While there is little of specific interest in Morogoro town to merit a special journey, anyone exploring this route at an unhurried pace will find invigorating rural scenery to explore and a decent choice of accommodation alternatives. Others may wish to make the most of an opportunity to play a round of golf on the old colonial 9-hole course.
Beyond the town, the Morogoro region is a wild, rural expanse, with local cash crops of mainly coffee and sisal. The sisal is exported to Europe, the United States and China, and is used throughout Tanzania to make items such as rope, string, stuffing for mattresses and bags for coffee export.
The Kilombero Valley, just south of the Udzungwa Mountains and Udzungwa National Park, is especially rich in natural wildlife and grows an abundance of staples such as rice, maize, millet, fruit and vegetables, and sugar cane, which supplies two sugar factories in the valley. The local town of Ifakara is home to a number of extremely talented women who weave fabulous thick and colourful lengths of cloth on their looms and give visitors a far better price than they would get otherwise in Dar es Salaam.
History of Morogoro
Its central position and accessibility from the coast made Morogoro a colonial focus in the past. Typical indications of their residence remain evident in an old boma and numerous old churches, as well as wide streets lined with avenues of trees and second-storey balconies, along with a rather smart golf course in the scenic foothills of the mountains.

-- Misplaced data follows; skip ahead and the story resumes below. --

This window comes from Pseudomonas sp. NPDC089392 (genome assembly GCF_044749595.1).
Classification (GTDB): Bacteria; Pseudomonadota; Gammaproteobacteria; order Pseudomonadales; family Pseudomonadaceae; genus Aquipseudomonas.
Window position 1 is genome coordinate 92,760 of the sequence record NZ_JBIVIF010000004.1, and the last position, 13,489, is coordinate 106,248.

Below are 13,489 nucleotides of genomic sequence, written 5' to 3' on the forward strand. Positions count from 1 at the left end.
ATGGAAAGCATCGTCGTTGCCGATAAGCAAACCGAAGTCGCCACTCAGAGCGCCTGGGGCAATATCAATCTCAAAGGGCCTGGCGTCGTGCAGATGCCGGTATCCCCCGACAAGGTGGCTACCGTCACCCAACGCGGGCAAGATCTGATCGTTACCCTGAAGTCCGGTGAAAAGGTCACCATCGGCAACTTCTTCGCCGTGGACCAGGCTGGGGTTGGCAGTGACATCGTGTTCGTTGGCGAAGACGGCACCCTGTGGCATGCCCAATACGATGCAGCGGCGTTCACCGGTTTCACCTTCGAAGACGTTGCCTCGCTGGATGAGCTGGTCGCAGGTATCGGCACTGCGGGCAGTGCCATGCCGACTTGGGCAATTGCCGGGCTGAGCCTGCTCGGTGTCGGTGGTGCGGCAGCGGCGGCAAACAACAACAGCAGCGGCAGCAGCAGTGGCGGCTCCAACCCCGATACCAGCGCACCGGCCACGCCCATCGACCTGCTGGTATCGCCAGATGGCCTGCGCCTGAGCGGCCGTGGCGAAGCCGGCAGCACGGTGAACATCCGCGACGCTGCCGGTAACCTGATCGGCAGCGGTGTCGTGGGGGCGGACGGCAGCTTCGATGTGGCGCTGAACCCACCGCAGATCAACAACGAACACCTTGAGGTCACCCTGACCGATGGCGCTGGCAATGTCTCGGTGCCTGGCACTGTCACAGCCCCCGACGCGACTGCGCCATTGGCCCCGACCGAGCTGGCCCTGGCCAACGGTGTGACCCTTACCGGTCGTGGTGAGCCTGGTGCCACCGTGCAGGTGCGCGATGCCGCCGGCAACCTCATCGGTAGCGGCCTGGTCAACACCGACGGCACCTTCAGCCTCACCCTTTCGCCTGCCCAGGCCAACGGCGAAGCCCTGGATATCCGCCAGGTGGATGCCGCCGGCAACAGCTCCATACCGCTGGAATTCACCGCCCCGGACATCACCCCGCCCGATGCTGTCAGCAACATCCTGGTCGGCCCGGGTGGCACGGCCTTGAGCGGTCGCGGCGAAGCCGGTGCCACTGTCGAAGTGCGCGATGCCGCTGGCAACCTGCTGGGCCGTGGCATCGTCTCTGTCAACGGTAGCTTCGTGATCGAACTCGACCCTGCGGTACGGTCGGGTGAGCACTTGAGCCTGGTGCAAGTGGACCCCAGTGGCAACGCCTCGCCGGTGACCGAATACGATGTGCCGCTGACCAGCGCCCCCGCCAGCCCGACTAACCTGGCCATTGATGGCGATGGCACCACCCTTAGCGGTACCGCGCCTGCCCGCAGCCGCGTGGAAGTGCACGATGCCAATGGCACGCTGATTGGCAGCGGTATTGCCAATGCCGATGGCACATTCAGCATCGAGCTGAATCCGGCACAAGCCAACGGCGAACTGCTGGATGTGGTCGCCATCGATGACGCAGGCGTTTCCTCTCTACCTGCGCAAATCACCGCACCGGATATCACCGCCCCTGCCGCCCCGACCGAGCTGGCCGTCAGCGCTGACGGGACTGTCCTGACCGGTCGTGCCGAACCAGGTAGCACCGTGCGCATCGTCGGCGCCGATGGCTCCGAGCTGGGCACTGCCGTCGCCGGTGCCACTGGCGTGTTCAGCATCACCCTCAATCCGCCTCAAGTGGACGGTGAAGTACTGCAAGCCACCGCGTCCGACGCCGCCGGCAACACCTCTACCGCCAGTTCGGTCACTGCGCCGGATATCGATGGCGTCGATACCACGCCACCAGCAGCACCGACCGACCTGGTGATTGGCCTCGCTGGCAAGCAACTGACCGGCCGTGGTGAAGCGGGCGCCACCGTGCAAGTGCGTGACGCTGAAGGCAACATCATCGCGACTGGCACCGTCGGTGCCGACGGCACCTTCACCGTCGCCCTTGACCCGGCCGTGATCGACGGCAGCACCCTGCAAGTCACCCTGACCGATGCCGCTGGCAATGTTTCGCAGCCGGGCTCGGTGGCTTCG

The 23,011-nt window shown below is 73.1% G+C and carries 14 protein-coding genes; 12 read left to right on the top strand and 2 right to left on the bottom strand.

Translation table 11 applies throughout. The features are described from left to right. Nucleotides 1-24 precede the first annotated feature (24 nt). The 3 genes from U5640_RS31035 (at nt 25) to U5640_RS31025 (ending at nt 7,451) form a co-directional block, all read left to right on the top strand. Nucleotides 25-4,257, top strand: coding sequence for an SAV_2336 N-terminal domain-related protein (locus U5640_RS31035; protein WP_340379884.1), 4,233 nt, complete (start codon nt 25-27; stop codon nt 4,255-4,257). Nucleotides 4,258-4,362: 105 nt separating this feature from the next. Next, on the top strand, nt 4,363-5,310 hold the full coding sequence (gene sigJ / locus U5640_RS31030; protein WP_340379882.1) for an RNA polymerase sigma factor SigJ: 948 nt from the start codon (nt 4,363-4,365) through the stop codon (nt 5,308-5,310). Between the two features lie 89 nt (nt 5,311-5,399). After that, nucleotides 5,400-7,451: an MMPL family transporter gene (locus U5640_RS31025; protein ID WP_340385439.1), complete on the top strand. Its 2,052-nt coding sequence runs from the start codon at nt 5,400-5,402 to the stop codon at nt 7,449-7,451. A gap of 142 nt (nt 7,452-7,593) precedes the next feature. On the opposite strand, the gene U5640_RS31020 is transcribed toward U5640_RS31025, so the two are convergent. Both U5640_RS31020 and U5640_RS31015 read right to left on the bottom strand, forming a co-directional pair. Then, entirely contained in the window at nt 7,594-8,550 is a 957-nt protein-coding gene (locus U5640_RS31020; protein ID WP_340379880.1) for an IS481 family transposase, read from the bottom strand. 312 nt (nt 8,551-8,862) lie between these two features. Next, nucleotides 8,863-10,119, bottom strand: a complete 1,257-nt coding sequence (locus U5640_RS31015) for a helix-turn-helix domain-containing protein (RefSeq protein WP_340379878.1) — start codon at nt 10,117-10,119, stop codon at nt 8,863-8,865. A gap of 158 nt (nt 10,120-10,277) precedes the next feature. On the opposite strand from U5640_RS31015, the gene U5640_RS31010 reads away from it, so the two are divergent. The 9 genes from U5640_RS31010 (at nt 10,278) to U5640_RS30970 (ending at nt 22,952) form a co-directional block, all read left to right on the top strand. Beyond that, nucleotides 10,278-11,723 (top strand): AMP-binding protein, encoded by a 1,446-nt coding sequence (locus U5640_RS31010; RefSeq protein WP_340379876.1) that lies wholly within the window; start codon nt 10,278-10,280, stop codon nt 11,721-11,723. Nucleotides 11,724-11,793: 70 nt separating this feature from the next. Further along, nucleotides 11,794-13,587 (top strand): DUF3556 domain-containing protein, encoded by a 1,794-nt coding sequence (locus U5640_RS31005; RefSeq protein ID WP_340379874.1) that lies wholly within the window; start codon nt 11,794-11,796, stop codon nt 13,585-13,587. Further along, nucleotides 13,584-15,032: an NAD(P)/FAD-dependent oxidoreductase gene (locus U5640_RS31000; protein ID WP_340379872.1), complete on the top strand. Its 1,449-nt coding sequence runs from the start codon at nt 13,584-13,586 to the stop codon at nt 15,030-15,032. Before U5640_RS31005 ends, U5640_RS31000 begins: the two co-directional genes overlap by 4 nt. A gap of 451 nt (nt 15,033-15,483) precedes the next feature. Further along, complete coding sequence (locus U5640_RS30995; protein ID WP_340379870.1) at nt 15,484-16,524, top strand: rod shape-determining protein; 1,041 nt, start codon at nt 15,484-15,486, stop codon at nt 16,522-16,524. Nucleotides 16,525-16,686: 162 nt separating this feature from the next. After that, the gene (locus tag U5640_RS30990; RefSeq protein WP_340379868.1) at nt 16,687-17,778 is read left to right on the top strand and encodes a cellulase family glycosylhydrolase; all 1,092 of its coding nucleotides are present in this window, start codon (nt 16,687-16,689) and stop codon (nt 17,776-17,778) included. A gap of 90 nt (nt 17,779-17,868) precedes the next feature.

The town was the site of yet another exasperating evasion by German commander Paul von Lettow Vorbeck when he was pursued by Jan Christiaan Smuts, then commander of the British East African army, in 1916 during the East African events of WW1. Smuts, still entirely unaware of the distances over which von Lettow would elude him, was firmly smug in the opinion that his adversary would find himself trapped in Morogoro, because the Uluguru Mountains would inhibit their southerly progress.
The British troops were therefore mildly dumbfounded to discover the music that they had heard on approach was a mechanical piano playing in the Barnhof Hotel (now the rather dishevelled, government-run Savoy Hotel, near the railway station) and inside they found the Schutztruppe barracks horrendously defecated on and abandoned.
Economically, Morogoro struggled to find its feet until the middle of the twentieth century, after suffering the devastating effects of nationalisation on its factories during the 1970s. Although a familiar sense of dog-eared disintegration still clings around many of the old colonial stone buildings and crossroads, today its tree-lined streets are shady and cool, and the dusty roads are known to probably every transit lorry in the land.